State Government should reconsider culture and heritage bill, says NSWALC Chair

State Government should reconsider culture and heritage bill, says NSWALC Chair

August 12, 2009

State bureaucrats still hadn't got the message - that Aboriginal people must control their own heritage and culture, the Chairperson of the State's most powerful Aboriginal organisation, the New South Wales Aboriginal Land Council, Bev Manton said today.

Ms Manton said Aboriginal people throughout the State were totally dissatisfied with the proposed latest amendments to the National Parks and Wildlife Act (Part 6) due to be tabled in Parliament in September.

"It's time that bureaucrats stopped being the exclusive consent authority for both the protection - and destruction - of Aboriginal places and objects ," Ms Manton added.

"It is totally unacceptable that Aboriginal people have no formal and legislated say in the protection of their own culture - and it's not just our culture, but Australia's unique culture".

"Quite rightly Aboriginal people are angry that once again they have been denied a proper role in this process."

Ms Manton said while the Bill introduced fines of up to $1.1 million and a "strict liability" offence to prevent developers and others from damaging Aboriginal objects and sites, current administrative arrangements were worded so that widespread destruction could still occur.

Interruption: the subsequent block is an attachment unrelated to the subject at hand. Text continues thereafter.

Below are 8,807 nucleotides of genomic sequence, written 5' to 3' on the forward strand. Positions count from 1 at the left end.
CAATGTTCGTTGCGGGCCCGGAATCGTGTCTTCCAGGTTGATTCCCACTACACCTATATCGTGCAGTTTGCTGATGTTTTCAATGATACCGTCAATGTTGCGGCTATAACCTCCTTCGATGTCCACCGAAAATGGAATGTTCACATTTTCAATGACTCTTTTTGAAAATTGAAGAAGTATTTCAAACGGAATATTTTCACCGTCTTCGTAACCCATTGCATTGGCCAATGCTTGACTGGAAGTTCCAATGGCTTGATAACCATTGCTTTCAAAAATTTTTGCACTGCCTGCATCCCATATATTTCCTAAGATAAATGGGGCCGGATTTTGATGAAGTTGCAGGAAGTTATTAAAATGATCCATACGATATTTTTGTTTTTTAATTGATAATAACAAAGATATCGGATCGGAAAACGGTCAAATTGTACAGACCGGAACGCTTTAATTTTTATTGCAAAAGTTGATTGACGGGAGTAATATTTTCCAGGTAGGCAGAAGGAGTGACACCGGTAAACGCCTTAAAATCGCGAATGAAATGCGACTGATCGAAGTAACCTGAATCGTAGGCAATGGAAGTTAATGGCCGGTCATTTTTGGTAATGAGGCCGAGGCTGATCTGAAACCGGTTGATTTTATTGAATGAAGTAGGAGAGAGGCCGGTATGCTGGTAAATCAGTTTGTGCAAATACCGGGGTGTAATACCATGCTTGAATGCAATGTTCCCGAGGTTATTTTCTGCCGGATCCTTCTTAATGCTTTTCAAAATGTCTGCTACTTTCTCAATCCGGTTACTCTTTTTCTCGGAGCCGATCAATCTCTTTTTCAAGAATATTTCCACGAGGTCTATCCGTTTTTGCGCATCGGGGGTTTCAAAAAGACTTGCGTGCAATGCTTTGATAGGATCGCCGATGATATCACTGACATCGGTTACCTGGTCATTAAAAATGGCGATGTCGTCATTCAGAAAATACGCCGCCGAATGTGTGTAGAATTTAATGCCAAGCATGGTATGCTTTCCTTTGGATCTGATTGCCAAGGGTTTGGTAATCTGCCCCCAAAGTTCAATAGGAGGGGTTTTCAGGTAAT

"Not only will it occur - it will occur in ways that see precious few prosecutions and even fewer successful ones."

Ms Manton said while the Federal Government was currently moving to update and tighten the Federal Aboriginal and Torres Strait Islander Heritage Protection Act, Australia's first State had been found wanting.

"But we pledge to work with the Government to improve the situation," Ms Manton said.

 After all, it was NSWALC which with its own money jointly funded a more than $200 million program to improve water and sewerage facilities in nearly 60 discreet communities.

"We still want to work co-operatively.

"But our people must be given a role in protecting their precious heritage.

"Already too much of it has been lost," Ms Manton said.

"We know that over 800 consents to destroy have been issued in recent years.

"Aboriginal people say delay the bill, set up an inquiry and properly involve Aboriginal people in a meaningful consultative process," Ms Manton said,